Calprotectin in AF was significantly higher in the SBP group than the non-SBP group and correlates well with the gold standard for diagnosing SBP, which is PMNLs of 250 cells/mm3 or more. This means that it can be used as a reliable and satisfactory diagnostic marker for diagnosing SBP with high accuracy. Also, the level of ascitic calprotectin is correlated with the severity of liver disease. In addition, our findings suggest that the ratio of ascitic calprotectin to ascitic TP could be a useful diagnostic test for SBP.

Financial support and sponsorship

Nil.

Conflicts of interest

There are no conflicts of interest.

 
  References Top

1.
Thuluvath PJ, Morss S, Thompson R. Spontaneous bacterial peritonitis: in-hospital mortality, predictors of survival, and health care costs from 1988 to 1998. Am J Gastroenterol 2001; 96:1232–1236.  Back to cited text no. 1
    
2.
Jung SY, Park YB, Ha YJ, Lee KH, Lee SK. Serum calprotectin as a marker for disease activity and severity in adult-onset Still’s disease. J Rheumatol 2010; 37:1029–1034.  Back to cited text no. 2
    
3.
Burri E, Schulte F, Muser J, Meier R, Beglinger C. Measurement of calprotectin in ascitic fluid to identify elevated polymorphonuclear cell count. World J Gastroenterol 2013; 19:2028–2036.  Back to cited text no. 3
    
4.
Moorthy S, Chalasani V, Ramakrishnan SR, Vasanthan K. Efficiency assessment of leucocyte esterase reagent strips in rapid bedside diagnosis of spontaneous bacterial peritonitis − a comparison study with the gold standard absolute neutrophil counts in ascitic fluid. Indian J Appl Res 2015; 5:465–467.  Back to cited text no. 4
    
5.
Fernandes SR, Santos P, Fatela N, Baldaia C, Tato marinho R, Proenca H et al. Ascitic calprotectin is a novel and accurate marker for spontaneous bacterial peritonitis. J Clin Lab Anal 2016; 30:1139–1145.  Back to cited text no. 5
    
6.
Lutz P, Pfarr K, Nischalke HD, Kramer B, Goeser F, Glassner A et al. The ratio of calprotectin to total protein as a diagnostic and prognostic marker for spontaneous bacterial peritonitis in patients with liver cirrhosis and ascites. Clin Chem Lab Med 2015; 53:2031–2039.  Back to cited text no. 6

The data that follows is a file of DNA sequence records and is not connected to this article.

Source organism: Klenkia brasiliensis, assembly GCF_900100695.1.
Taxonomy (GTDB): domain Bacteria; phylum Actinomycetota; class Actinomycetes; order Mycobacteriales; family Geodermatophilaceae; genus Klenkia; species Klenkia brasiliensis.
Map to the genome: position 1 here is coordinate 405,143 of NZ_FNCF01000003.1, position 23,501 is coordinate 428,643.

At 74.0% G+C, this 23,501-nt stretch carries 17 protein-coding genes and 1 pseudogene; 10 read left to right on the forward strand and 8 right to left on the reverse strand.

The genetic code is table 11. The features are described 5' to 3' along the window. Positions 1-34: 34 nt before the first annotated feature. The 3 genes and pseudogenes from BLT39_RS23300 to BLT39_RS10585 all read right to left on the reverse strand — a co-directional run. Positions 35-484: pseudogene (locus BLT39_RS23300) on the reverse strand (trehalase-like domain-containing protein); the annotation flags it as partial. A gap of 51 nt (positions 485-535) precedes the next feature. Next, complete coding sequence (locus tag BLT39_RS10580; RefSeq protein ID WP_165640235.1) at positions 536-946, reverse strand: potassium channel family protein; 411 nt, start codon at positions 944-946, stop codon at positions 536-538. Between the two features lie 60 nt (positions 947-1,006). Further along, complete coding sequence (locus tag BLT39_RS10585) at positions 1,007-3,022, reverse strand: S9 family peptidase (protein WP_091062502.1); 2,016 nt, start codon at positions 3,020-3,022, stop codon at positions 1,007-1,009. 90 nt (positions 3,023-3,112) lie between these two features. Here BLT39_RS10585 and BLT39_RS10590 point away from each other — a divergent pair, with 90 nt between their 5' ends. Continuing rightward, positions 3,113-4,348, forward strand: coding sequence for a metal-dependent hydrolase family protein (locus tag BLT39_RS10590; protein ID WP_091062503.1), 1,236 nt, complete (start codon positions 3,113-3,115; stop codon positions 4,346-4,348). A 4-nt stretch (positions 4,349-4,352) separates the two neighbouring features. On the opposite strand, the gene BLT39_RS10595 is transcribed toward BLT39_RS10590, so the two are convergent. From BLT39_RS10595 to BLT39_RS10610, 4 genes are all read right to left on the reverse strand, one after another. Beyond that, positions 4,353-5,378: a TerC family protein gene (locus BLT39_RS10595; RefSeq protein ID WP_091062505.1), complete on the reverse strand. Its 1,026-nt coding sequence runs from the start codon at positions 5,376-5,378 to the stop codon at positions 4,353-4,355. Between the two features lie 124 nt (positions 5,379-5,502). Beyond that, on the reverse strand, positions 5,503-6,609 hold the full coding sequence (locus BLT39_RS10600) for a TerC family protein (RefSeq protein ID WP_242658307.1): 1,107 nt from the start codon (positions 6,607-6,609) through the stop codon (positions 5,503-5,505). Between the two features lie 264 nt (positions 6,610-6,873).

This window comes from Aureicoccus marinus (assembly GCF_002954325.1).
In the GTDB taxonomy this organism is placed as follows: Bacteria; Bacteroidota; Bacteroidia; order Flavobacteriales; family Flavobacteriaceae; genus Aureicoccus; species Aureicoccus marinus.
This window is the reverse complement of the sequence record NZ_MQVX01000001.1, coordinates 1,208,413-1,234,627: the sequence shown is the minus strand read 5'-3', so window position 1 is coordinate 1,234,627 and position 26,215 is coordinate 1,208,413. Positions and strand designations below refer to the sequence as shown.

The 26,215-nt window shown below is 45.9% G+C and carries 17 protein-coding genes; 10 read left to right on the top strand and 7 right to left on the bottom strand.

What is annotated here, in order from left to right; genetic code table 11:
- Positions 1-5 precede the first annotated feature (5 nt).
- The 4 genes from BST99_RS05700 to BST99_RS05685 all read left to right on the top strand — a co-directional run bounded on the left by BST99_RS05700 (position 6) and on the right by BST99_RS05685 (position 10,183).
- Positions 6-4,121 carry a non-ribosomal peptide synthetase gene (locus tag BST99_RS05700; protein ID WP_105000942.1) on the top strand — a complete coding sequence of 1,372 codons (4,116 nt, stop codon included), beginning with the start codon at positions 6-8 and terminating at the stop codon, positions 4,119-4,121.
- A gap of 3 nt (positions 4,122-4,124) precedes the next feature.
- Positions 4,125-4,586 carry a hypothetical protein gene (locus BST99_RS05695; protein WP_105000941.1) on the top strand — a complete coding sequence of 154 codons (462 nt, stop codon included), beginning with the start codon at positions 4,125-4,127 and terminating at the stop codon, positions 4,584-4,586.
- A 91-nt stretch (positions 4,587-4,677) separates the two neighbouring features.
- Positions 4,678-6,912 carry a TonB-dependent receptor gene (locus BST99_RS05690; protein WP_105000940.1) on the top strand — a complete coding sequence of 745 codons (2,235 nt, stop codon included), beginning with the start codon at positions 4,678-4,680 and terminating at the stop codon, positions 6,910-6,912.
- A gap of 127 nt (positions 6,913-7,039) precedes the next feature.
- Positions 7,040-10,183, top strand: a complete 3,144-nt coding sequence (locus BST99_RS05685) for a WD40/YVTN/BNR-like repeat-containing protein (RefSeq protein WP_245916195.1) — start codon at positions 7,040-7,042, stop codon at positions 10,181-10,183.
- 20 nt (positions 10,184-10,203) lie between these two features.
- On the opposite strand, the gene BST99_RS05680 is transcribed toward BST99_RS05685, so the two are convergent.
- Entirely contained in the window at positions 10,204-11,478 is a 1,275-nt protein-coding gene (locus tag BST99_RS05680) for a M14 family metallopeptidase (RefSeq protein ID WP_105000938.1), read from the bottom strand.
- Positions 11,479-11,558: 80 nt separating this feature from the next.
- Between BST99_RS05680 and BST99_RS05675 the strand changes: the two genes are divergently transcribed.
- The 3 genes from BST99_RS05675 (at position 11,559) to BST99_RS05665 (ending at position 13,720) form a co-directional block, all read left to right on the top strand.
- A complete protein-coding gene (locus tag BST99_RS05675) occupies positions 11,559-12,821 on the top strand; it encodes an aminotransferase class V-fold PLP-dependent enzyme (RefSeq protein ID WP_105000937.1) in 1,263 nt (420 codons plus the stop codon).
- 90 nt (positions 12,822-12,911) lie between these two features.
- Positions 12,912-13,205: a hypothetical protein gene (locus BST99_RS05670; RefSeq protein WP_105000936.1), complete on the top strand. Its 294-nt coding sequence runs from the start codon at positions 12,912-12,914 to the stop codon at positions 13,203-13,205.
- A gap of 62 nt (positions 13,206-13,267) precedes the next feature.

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Shizuma T. Diagnostic laboratory markers for spontaneous bacterial peritonitis. Ann Clin Lab Res 2016; 4:131.  Back to cited text no. 7
    
8.
Elbanna A, Allam N, Hossam N, Ibrahim A, Wagdy M. Plasma and ascitic fluid level of calprotectin in chronic liver disease malignant and non-malignant. Alexandria Bull 2008; 24:647–653.  Back to cited text no. 8
    
9.
Ali AG, Ahmed NS, Hasan SM. Calprotectin measurement in ascitic fluid: a new test for the rapid diagnosis of spontaneous bacterial peritonitis. Med J Cairo Univ 2013; 81:53–56.  Back to cited text no. 9
    
10.
Ghweil AA, Salem AN, Mahmoud HS. Calprotectin measurement in ascitic fluid: a new test for the rapid diagnosis of spontaneous bacterial peritonitis. Med J Cairo Univ 2013; 81:53–56.  Back to cited text no. 10
    
11.
Abdel-Razik A, Mousa N, Elhammady D. Ascitic fluid calprotectin and serum procalcitonin as accurate diagnostic markers for spontaneous bacterial peritonitis. Gut Liver 2016; 10:624–631.  Back to cited text no. 11
    
12.
Rizk E, Elzehery R, Zakaria S. Ascitic fluid calprotectin and serum C-reactive protein as diagnostic markers for spontaneous bacterial peritonitis. Afro-Egypt J Infect End Dis 2014; 4:117–125.  Back to cited text no. 12
    


    Figures

  [Figure 1], [Figure 2], [Figure 3], [Figure 4], [Figure 5], [Figure 6], [Figure 7], [Figure 8], [Figure 9]
 
 
    Tables

  [Table 1], [Table 2], [Table 3], [Table 4], [Table 5]